Today’s #ManuscriptOfTheDay is Ms. Codex 1060, a calendar and lectionary, ca. 1450, and gradual from the last quarter of the 15th century, for use in an unidentified Carthusian foundation, likely in Germany #medievaltwitter
— Schoenberg Institute (@sims_mss) September 4, 2021
See also MarginaliaMonday.
If you find a podcast with some discussion about the topic, feel free to use Huffduffer’s bookmarklet to add it to the public list. This should also work with YouTube videos and it will convert the video into audio and save it to the list.
It has an RSS feed for subscribing if you like.
I carry around a small notebook (usually a 48 page Field Notes) for short fleeting notes. Later I copy them into my commonplace book/zettelkasten/digital garden and expand upon them.
Waste books were used in the tradition of the commonplace book. A well known example is Isaac Newton’s Waste Book (MS Add. 4004) in which he did much of the development of the calculus. Another example is that of Georg Christoph Lichtenberg, who called his waste books sudelbücher, and which were known to have influenced Leo Tolstoy, Albert Einstein, Andre Breton, Friedrich Nietzsche, and Ludwig Wittgenstein.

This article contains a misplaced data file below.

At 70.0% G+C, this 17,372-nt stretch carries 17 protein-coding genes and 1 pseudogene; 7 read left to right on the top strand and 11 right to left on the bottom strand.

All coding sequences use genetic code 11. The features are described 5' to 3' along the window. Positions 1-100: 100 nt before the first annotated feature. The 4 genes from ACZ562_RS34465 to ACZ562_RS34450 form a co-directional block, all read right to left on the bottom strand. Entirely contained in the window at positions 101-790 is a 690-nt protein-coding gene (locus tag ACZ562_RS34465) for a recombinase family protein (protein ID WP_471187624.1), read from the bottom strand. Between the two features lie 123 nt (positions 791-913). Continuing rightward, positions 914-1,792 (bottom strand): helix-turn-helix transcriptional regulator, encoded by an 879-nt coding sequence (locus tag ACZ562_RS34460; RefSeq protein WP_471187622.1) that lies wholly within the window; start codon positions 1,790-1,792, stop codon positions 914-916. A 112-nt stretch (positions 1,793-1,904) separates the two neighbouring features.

Lichtenberg, Georg Christoph (2000). The Waste Books. New York: New York Review of Books Classics. ISBN 978-0940322509.
Horace Slughorn: These are trying times!
Had I directed the movie, I would have had Dumbledore look down and acknowledge his borrowed knitting patterns magazine as he delivered his line.
“Will you search for Dolly Parton stickers on Etsy?”
My favorite part: a student suggested doing a project to memorize knowledge related to (urban) foraging (what’s available, safe, identification, etc.)! Its a fantastic example because this is exactly the sort of practical knowledge many indigenous (primarily oral) peoples have used these techniques for over time.
If you’re late to the game, I think you can still register (and I’m happy to catch people up) before our next session in two weeks on July 24th.